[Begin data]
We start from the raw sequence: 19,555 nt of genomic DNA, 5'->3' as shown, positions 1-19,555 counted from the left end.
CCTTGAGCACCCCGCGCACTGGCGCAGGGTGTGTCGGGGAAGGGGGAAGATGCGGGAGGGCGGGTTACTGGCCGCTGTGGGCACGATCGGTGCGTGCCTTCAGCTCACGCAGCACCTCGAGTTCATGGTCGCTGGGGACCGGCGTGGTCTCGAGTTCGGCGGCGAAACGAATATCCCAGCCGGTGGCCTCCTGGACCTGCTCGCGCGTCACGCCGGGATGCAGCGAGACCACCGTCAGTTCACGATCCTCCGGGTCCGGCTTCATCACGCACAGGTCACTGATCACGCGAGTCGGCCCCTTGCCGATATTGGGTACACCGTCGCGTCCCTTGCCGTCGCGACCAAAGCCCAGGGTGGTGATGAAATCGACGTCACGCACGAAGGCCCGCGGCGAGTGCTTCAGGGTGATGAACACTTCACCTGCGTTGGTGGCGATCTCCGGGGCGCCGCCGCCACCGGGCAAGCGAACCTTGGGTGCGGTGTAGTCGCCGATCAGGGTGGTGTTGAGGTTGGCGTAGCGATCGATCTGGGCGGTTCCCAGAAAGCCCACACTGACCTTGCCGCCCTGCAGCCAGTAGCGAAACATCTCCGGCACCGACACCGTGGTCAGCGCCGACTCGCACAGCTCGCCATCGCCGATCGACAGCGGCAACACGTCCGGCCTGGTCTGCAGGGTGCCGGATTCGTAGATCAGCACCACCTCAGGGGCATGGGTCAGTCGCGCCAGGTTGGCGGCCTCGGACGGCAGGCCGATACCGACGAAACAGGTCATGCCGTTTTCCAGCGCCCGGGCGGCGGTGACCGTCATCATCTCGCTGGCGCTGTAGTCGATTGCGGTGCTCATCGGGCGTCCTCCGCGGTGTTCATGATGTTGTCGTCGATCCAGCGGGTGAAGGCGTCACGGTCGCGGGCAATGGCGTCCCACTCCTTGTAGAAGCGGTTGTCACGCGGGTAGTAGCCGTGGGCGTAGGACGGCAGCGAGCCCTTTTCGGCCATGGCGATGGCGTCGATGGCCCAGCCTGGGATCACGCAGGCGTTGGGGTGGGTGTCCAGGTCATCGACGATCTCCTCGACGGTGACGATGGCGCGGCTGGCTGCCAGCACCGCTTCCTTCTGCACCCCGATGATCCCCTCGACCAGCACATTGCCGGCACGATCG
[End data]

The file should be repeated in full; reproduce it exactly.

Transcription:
We start from the raw sequence: 19,555 nt of genomic DNA, 5'->3' as shown, positions 1-19,555 counted from the left end.
CCTTGAGCACCCCGCGCACTGGCGCAGGGTGTGTCGGGGAAGGGGGAAGATGCGGGAGGGCGGGTTACTGGCCGCTGTGGGCACGATCGGTGCGTGCCTTCAGCTCACGCAGCACCTCGAGTTCATGGTCGCTGGGGACCGGCGTGGTCTCGAGTTCGGCGGCGAAACGAATATCCCAGCCGGTGGCCTCCTGGACCTGCTCGCGCGTCACGCCGGGATGCAGCGAGACCACCGTCAGTTCACGATCCTCCGGGTCCGGCTTCATCACGCACAGGTCACTGATCACGCGAGTCGGCCCCTTGCCGATATTGGGTACACCGTCGCGTCCCTTGCCGTCGCGACCAAAGCCCAGGGTGGTGATGAAATCGACGTCACGCACGAAGGCCCGCGGCGAGTGCTTCAGGGTGATGAACACTTCACCTGCGTTGGTGGCGATCTCCGGGGCGCCGCCGCCACCGGGCAAGCGAACCTTGGGTGCGGTGTAGTCGCCGATCAGGGTGGTGTTGAGGTTGGCGTAGCGATCGATCTGGGCGGTTCCCAGAAAGCCCACACTGACCTTGCCGCCCTGCAGCCAGTAGCGAAACATCTCCGGCACCGACACCGTGGTCAGCGCCGACTCGCACAGCTCGCCATCGCCGATCGACAGCGGCAACACGTCCGGCCTGGTCTGCAGGGTGCCGGATTCGTAGATCAGCACCACCTCAGGGGCATGGGTCAGTCGCGCCAGGTTGGCGGCCTCGGACGGCAGGCCGATACCGACGAAACAGGTCATGCCGTTTTCCAGCGCCCGGGCGGCGGTGACCGTCATCATCTCGCTGGCGCTGTAGTCGATTGCGGTGCTCATCGGGCGTCCTCCGCGGTGTTCATGATGTTGTCGTCGATCCAGCGGGTGAAGGCGTCACGGTCGCGGGCAATGGCGTCCCACTCCTTGTAGAAGCGGTTGTCACGCGGGTAGTAGCCGTGGGCGTAGGACGGCAGCGAGCCCTTTTCGGCCATGGCGATGGCGTCGATGGCCCAGCCTGGGATCACGCAGGCGTTGGGGTGGGTGTCCAGGTCATCGACGATCTCCTCGACGGTGACGATGGCGCGGCTGGCTGCCAGCACCGCTTCCTTCTGCACCCCGATGATCCCCTCGACCAGCACATTGCCGGCACGATCG